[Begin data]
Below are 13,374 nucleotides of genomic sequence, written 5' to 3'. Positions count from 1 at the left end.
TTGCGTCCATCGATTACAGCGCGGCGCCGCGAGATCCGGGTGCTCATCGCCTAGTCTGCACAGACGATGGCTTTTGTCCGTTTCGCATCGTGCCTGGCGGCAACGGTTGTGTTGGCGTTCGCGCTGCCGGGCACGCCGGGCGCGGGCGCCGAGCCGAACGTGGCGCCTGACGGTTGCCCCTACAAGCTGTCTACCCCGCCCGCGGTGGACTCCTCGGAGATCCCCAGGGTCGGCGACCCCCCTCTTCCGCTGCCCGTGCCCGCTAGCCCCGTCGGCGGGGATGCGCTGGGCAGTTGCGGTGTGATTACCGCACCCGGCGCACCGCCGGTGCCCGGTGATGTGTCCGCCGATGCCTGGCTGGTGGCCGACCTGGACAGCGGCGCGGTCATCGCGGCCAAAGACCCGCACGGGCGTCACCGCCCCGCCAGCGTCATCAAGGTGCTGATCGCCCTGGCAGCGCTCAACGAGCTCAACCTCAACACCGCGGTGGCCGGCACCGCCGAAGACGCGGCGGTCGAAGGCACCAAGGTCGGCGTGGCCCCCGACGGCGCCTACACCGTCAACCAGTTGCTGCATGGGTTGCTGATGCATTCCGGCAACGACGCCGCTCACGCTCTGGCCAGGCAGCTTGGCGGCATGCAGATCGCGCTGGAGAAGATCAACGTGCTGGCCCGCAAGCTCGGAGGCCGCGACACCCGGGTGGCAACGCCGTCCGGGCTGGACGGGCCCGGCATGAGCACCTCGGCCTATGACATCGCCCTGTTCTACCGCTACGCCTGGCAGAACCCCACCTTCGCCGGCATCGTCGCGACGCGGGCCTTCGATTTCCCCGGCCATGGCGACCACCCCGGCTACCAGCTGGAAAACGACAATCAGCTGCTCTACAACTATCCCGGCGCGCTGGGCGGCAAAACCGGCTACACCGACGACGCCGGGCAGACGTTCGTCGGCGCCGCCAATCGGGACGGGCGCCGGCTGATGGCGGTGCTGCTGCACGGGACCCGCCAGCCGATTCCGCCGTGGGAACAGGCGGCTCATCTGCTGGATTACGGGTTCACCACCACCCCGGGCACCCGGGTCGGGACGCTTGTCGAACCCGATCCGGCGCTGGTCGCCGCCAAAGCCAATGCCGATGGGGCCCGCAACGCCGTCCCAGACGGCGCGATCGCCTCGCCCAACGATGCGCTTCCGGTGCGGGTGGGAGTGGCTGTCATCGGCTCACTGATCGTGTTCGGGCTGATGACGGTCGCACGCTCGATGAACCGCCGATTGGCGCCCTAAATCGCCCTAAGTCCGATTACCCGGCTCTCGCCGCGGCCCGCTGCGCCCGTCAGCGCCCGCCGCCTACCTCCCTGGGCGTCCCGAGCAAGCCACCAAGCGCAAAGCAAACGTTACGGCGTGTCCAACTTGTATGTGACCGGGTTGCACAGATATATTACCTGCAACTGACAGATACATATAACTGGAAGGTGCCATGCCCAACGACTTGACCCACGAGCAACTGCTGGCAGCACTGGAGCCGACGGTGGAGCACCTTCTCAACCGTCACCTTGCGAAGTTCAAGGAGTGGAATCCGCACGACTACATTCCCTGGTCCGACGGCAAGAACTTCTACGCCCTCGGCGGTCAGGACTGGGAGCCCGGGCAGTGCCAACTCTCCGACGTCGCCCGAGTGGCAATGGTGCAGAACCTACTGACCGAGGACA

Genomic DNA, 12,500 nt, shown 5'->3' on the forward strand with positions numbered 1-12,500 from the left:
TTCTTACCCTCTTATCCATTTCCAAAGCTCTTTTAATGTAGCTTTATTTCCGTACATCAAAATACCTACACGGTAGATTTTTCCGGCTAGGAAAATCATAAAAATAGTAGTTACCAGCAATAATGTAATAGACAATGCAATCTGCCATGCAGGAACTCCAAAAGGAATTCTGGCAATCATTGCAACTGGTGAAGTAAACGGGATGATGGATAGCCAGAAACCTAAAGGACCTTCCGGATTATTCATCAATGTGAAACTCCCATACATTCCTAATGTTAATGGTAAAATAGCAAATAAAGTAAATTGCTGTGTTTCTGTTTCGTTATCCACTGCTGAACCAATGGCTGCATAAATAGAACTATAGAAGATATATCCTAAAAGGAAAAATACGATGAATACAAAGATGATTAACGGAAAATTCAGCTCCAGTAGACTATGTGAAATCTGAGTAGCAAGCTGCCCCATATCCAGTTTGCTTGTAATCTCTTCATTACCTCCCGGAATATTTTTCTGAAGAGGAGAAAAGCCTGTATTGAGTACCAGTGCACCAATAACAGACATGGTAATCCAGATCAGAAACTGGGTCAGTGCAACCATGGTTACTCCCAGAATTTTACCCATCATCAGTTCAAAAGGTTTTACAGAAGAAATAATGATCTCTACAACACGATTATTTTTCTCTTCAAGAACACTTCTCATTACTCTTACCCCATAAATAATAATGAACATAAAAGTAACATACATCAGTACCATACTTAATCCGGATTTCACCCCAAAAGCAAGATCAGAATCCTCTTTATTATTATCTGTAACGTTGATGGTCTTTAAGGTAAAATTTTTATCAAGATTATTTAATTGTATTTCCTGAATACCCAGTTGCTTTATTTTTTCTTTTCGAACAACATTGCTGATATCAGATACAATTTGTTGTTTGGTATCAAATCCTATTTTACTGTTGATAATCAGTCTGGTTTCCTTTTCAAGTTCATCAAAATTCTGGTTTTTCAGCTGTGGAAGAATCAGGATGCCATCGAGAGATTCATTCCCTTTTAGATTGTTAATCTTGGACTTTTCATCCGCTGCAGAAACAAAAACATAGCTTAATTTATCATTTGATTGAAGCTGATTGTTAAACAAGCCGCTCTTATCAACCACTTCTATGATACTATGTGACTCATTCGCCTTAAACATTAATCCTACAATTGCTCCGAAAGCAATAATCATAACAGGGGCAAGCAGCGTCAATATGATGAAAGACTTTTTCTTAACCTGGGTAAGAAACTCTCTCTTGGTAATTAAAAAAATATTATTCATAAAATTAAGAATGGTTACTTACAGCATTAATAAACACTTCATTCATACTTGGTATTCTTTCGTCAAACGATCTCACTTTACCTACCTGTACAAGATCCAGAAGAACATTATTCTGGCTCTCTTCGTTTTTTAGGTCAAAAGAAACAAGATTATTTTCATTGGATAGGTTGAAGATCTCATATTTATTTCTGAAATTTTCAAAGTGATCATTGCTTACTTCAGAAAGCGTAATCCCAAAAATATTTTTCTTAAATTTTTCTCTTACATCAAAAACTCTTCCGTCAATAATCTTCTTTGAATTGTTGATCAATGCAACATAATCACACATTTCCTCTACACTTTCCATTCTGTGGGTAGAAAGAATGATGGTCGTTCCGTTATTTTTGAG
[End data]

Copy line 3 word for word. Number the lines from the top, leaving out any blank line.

Genomic DNA, 12,500 nt, shown 5'->3' on the forward strand with positions numbered 1-12,500 from the left: